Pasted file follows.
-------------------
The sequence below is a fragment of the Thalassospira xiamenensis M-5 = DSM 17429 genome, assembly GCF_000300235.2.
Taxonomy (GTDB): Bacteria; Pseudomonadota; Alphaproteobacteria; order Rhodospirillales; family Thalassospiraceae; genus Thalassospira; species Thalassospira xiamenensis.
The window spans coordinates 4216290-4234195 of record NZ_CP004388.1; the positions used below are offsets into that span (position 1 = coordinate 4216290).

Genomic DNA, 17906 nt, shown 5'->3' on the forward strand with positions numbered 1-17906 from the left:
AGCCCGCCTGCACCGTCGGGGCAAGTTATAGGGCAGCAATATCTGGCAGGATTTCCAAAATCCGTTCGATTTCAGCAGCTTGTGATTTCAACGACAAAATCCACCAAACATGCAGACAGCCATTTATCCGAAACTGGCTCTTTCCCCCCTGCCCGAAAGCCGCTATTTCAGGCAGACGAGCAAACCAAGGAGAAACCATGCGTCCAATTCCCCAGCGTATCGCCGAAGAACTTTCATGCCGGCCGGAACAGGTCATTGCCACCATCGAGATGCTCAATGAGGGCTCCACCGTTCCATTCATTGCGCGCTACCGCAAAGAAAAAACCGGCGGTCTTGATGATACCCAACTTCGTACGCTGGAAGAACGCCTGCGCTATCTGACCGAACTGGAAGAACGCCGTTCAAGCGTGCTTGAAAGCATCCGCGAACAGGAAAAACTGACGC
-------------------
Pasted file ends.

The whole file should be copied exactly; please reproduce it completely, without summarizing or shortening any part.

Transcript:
The sequence below is a fragment of the Thalassospira xiamenensis M-5 = DSM 17429 genome, assembly GCF_000300235.2.
Taxonomy (GTDB): Bacteria; Pseudomonadota; Alphaproteobacteria; order Rhodospirillales; family Thalassospiraceae; genus Thalassospira; species Thalassospira xiamenensis.
The window spans coordinates 4216290-4234195 of record NZ_CP004388.1; the positions used below are offsets into that span (position 1 = coordinate 4216290).

Genomic DNA, 17906 nt, shown 5'->3' on the forward strand with positions numbered 1-17906 from the left:
AGCCCGCCTGCACCGTCGGGGCAAGTTATAGGGCAGCAATATCTGGCAGGATTTCCAAAATCCGTTCGATTTCAGCAGCTTGTGATTTCAACGACAAAATCCACCAAACATGCAGACAGCCATTTATCCGAAACTGGCTCTTTCCCCCCTGCCCGAAAGCCGCTATTTCAGGCAGACGAGCAAACCAAGGAGAAACCATGCGTCCAATTCCCCAGCGTATCGCCGAAGAACTTTCATGCCGGCCGGAACAGGTCATTGCCACCATCGAGATGCTCAATGAGGGCTCCACCGTTCCATTCATTGCGCGCTACCGCAAAGAAAAAACCGGCGGTCTTGATGATACCCAACTTCGTACGCTGGAAGAACGCCTGCGCTATCTGACCGAACTGGAAGAACGCCGTTCAAGCGTGCTTGAAAGCATCCGCGAACAGGAAAAACTGACGC